unplaited again by reversing the dance. I do not know how the pole was kept upright. I think there were some grown-up people with them—men. Some musical instrument was played, but I do not remember what. They performed two or three times in different parts of the town. It was usual to give all the school-children a holiday on May Day.
This performance is not uncommon in North Staffordshire, but the pole is usually planted firmly in the ground, not carried about. I saw it first at Talk o’ th’ Hill in 1878 or 1879, on the occasion of a village fête; but I have never been able to trace it properly. I think, however, it is indigenous there, though it has now become common in other parts of England, introduced, as Miss Peacock says, by school-teachers and others.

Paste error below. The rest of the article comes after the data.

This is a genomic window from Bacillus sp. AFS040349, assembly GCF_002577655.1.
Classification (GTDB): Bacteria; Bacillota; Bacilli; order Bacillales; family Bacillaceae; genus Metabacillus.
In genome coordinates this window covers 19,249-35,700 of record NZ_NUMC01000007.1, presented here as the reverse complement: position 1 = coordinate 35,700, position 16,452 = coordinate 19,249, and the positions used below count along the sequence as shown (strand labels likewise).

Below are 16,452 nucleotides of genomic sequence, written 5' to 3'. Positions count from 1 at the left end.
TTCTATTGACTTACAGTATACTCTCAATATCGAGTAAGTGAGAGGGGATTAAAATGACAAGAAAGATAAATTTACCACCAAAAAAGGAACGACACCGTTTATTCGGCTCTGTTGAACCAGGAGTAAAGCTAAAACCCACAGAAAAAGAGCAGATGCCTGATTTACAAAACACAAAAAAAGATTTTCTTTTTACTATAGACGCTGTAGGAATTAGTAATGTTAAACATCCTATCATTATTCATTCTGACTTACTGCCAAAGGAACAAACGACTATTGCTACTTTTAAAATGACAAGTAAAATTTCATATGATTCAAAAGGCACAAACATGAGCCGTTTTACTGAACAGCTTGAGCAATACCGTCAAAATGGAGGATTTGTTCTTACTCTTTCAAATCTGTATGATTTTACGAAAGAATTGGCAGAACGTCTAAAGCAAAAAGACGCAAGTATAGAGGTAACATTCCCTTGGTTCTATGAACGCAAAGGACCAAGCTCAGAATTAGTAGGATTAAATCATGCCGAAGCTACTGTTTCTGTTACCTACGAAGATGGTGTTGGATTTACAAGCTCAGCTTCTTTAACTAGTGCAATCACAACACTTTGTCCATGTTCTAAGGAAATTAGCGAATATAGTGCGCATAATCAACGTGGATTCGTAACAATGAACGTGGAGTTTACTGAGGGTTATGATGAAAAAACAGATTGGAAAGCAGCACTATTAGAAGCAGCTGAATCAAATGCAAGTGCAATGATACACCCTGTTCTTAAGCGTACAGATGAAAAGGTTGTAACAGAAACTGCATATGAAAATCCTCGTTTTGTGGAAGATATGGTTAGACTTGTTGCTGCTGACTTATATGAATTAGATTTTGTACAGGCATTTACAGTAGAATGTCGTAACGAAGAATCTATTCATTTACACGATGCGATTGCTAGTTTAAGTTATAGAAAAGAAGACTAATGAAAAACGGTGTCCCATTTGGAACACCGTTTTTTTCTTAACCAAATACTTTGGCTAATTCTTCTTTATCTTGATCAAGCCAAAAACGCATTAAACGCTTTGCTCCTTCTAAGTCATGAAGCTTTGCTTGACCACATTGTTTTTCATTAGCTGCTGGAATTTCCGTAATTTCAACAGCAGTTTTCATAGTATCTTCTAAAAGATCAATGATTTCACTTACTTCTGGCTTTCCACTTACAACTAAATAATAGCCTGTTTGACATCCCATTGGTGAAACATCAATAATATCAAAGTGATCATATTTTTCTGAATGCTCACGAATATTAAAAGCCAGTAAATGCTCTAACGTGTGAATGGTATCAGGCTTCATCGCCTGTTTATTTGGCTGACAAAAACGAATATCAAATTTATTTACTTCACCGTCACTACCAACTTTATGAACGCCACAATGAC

I ask for space to correct an oversight in my article on The European Sky-God, No. III. It was towards the close of 1902, not 1903, as printed on page 288 (line 5 from bottom), that Dr. Frazer told me of his revised theory as to the rex Nemorensis. That communication preceded my further investigations into the subject, some of which were published in 1903. The date of the conversation is therefore not altogether unimportant.
The Legend of Merlin: A Postscript.
(Ante, p. 427.)
What Miss Weston brings forward does not touch the question which I am discussing. She offers no evidence of the secular